Galenism, a rational, coherent medical system embracing all health and disease related matters, was the dominant medical doctrine in the Latin West during the Middle Ages and the Renaissance. Deriving from the medical and philosophical views of Galen (129-c.210/6) as well as from his clinical practice, Latin Galenism had its origins in 12th-century Salerno and was constructed from the cultural exchanges between the Arabic and Christian worlds. It flourished all over Europe, following the patterns of expansion of the university system during the subsequent centuries and was a major factor in shaping the healing systems of the Christian, Jewish and Muslim communities - the subject of a previous volume by Professor GarcÃa-Ballester. The present collection deals with a wide array of issues regarding the historical Galen and late medieval and Renaissance Galenism, but focuses in particular on the relationship between theory and practice. It includes first English versions of two major studies originally published in Spanish.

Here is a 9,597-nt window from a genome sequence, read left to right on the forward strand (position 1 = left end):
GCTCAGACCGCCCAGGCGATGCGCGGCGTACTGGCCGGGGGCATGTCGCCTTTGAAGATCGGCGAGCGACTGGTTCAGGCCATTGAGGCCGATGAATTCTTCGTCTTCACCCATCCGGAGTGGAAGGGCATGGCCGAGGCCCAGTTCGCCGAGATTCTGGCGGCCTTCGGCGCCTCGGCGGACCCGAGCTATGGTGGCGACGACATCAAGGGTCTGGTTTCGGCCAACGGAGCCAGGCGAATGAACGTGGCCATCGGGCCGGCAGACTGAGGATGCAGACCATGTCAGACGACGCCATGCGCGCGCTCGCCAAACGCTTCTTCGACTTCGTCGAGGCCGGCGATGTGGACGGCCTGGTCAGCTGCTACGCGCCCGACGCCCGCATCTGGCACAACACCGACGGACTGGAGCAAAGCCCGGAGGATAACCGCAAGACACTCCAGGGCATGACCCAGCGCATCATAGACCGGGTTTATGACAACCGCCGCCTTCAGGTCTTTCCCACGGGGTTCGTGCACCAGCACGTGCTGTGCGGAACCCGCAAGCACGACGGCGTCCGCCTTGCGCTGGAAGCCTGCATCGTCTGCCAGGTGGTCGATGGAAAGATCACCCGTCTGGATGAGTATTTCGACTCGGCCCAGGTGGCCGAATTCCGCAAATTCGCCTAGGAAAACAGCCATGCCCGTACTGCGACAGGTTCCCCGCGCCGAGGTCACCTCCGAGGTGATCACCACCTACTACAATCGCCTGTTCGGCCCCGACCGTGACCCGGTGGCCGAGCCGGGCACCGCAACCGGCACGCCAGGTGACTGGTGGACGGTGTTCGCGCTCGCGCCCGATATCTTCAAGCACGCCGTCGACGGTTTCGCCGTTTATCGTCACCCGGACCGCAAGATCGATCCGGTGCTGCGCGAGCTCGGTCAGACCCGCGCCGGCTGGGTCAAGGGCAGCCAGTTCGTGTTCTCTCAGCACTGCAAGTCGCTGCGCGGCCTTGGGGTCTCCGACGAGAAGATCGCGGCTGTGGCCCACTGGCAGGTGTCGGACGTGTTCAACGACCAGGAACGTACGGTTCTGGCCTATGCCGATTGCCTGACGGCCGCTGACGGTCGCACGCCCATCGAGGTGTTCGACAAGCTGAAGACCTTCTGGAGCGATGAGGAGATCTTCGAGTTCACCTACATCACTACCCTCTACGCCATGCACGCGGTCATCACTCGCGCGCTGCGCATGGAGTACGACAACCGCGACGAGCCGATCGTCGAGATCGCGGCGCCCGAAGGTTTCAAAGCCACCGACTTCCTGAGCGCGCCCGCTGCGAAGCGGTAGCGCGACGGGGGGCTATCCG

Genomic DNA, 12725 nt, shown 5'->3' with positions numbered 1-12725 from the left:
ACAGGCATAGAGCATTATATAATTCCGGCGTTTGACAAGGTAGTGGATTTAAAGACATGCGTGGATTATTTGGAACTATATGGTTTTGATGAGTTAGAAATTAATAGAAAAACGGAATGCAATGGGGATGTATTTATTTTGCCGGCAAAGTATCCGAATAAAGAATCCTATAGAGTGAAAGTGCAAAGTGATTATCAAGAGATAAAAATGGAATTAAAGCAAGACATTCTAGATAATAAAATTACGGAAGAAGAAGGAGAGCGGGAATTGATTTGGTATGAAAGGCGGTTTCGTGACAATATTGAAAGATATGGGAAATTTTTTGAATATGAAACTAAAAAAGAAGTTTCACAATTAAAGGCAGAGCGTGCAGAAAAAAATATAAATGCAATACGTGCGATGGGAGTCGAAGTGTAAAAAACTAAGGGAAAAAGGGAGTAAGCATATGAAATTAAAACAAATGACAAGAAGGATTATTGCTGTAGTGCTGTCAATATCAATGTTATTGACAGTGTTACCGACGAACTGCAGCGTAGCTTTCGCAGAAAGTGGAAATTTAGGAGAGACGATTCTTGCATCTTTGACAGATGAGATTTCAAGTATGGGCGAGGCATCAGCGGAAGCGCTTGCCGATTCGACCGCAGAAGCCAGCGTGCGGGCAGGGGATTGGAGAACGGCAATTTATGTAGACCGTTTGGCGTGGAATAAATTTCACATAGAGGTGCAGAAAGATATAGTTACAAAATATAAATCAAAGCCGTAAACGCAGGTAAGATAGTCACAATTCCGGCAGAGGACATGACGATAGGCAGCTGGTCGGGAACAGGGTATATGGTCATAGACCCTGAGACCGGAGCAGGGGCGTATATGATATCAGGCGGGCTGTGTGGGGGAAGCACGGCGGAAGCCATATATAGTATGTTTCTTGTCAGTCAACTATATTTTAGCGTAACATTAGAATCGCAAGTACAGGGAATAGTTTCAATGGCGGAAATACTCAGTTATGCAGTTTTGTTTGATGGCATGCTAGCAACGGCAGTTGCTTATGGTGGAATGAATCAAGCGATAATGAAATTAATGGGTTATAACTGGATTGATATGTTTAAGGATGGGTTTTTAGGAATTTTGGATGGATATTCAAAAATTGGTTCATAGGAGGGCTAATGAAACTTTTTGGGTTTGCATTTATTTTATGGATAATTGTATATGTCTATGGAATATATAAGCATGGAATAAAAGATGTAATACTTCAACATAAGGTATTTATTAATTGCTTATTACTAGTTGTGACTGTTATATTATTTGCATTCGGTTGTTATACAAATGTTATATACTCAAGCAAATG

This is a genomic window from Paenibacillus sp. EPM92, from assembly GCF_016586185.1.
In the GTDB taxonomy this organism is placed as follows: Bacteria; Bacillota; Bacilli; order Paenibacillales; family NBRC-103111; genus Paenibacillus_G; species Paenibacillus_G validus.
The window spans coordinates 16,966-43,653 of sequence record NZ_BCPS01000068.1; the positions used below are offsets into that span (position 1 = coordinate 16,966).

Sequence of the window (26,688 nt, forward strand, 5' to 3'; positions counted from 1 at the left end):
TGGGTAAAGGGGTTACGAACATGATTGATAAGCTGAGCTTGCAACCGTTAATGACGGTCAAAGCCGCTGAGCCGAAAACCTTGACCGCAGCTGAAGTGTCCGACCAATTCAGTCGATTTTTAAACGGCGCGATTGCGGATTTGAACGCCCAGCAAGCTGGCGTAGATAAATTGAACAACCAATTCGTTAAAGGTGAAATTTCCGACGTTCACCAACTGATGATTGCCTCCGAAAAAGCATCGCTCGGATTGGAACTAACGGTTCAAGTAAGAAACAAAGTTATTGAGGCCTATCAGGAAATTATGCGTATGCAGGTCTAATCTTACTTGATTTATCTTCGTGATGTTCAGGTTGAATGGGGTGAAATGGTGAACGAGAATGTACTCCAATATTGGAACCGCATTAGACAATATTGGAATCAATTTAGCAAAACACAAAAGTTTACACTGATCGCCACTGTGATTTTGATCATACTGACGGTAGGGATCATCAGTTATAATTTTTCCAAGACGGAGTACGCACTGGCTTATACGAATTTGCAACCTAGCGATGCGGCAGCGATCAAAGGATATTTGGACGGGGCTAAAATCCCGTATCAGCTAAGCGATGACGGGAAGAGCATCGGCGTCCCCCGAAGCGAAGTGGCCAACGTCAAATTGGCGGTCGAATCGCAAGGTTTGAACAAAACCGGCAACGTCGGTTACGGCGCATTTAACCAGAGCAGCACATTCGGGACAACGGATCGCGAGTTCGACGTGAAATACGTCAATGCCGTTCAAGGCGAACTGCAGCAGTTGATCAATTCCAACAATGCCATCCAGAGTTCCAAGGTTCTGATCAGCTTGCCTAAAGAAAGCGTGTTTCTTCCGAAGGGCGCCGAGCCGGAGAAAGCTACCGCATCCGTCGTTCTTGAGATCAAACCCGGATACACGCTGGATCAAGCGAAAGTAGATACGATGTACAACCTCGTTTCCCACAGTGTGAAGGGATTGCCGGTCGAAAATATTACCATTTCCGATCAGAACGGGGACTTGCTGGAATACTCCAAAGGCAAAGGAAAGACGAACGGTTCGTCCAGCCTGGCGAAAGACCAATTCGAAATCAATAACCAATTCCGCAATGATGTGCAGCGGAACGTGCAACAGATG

Table of Contents
Contents: Preface; Galen: Galen’s medical works in the context of his biography; Galen as a clinician: his methods in diagnosis; Soul and body, disease of the soul and disease of the body in Galen’s medical thought; On the origin of the ’Six non-natural things’ in Galen; Galenism: The New Galen: a challenge to Latin Galenism in 13th-century Montpellier; Artifex factivus sanitatis: health and medical care in medieval Latin Galenism; The construction of a new form of learning and practising medicine in medieval Latin Europe; La recepciÃ³n del Colliget de Averroes en Montpellier (c. 1285) y su influencia en las polémicas sobre la naturaleza de la fiebre; La fiebre y la doctrina de las cualidades y los grados, segÃºn Arnau de Vilanova; Galenism and medical teaching at the University of Salamanca in the 15th century; The circulation and use of medical manuscripts in Arabic in 16th-century Spain; Index.
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